Hard-nosed Wall Street traders and corporations are giving more to Democrats than they have tended to in the past, but why?

Economist and Club for Growth founder Stephen Moore writes in The Wall Street Journal: "Business is living in a fantasy world" if they believe Democrats will spare them economic strife. "When you sell the rope to the hangman, you deserve to have a noose around your neck," he concludes. I say the opposite is true. Business people live in the real world and make decisions based on facts. Reality has led many of them to abandon the GOP.

Despite the conventional wisdom and the rhetoric of right-wing pundits, a Democratic administration might be better for business than a Republican administration.

The Republican majority lies in disarray. For years they cobbled together voters by advocating policies of low taxes, strong defense and social conservatism. But business appears to have tired of the GOP insincerity needed to maintain this unusual union. Former House Speaker Tom DeLay once infamously claimed: "I am the federal government."

This subsuming of big government combined with profligate spending has been a fiscal conservative's worst nightmare. Furthermore, the disastrous management of the war in Iraq has only intensified discord and fiscal irresponsibility.

CEOs, entrepreneurs and all businessmen have to live in the real world. If they look the wrong way, the consequences can be dire, resulting in a loss of market share or worse, bankruptcy. The environment has been changing in Washington, D.C. The Democrats have benefited from GOP losses, and a business would have to be crazy not to notice.

Look back to Bill Clinton's presidency. I seem to remember that the Clinton administration was reasonably responsible. Robert Rubin ran the Treasury Department. Together, Clinton and Rubin forged a plan of fiscal responsibility by combining a tax hike with a pay-as-you-go budget philosophy. Wall Street and Main Street benefited with stock gains and real wage growth.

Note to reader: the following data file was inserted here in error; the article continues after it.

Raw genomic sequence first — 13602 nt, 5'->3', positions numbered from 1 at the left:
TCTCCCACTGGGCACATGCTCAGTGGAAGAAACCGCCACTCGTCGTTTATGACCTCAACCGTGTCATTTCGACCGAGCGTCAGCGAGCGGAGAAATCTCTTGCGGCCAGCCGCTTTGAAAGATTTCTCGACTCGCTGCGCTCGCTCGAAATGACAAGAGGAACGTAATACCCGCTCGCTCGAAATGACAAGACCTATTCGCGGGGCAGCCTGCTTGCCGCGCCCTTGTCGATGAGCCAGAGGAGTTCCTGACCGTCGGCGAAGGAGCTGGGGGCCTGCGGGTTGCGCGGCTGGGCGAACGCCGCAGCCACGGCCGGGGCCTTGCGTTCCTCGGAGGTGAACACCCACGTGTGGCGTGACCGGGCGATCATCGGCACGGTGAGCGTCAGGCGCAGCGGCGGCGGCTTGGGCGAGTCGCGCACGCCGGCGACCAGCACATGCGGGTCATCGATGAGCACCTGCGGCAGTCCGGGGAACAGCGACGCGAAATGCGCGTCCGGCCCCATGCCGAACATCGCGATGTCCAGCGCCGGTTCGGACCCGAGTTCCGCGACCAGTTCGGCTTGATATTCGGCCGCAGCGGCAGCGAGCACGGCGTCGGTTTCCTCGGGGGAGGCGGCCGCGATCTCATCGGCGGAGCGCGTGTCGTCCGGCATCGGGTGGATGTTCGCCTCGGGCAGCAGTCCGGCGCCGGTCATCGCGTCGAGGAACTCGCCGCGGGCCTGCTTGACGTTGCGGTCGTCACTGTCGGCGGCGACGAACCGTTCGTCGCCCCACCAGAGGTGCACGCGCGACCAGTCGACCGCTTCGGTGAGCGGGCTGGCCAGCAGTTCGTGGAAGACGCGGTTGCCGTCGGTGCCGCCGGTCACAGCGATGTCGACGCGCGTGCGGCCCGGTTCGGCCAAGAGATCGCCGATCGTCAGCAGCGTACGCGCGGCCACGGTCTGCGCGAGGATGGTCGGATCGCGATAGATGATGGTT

Clinton passed other business-friendly policies. Clinton favored free trade and entitlement reform represented by the North American Free Trade Agreement (NAFTA) and welfare reform. He succeeded with help from Republicans and often over strong objections in his own party.

Policy, however, has not been the Bush administration's forte. The Price of Loyalty, a biography of former Treasury Secretary Paul O'Neil, reveals much on this topic. O'Neil, who'd served in the Nixon administration and been a CEO of Alcoa ( AA), had expected to spend his time weighing the advantage of one policy vs. another. He instead encountered politics driving policy. His opposition to Bush's tax cuts -- echoed not forcefully enough by former Fed chairman Alan Greenspan -- ended in O'Neil's resignation. Those tax cuts resulted in huge deficits.

The tendency for politics to override fiscal sense continued in the Bush Administration. Just look at the Medicare Reform Act of 2003 or the Energy Bill of 2005 -- bills full of waste that favored some industries over others, with grotesque subsidies increasing both government interference and size.

But the GOP, Stephen Moore included, continue to clamor that supply-side economics and relentless-tax cutting remain the only options to promote growth. Many Republicans gloss over the "little" problems in their equation. They don't mention the dramatic drop-off in revenue following Bush's tax cuts, nor do they acknowledge that the resulting rebound merely marked a return to a prior trend and was founded on more than $3.3 trillion in federal debt.

Business people don't have to look any farther than the problems in the credit markets and a weak dollar to understand we have a problem. Yes, the federal government, too, has a balance sheet. This is something serious business people understand. The GOP may want to consider discontinuing fanciful discussions and return to supporting fiscal responsibility. Perhaps then the real world would support them and consider returning them to office.

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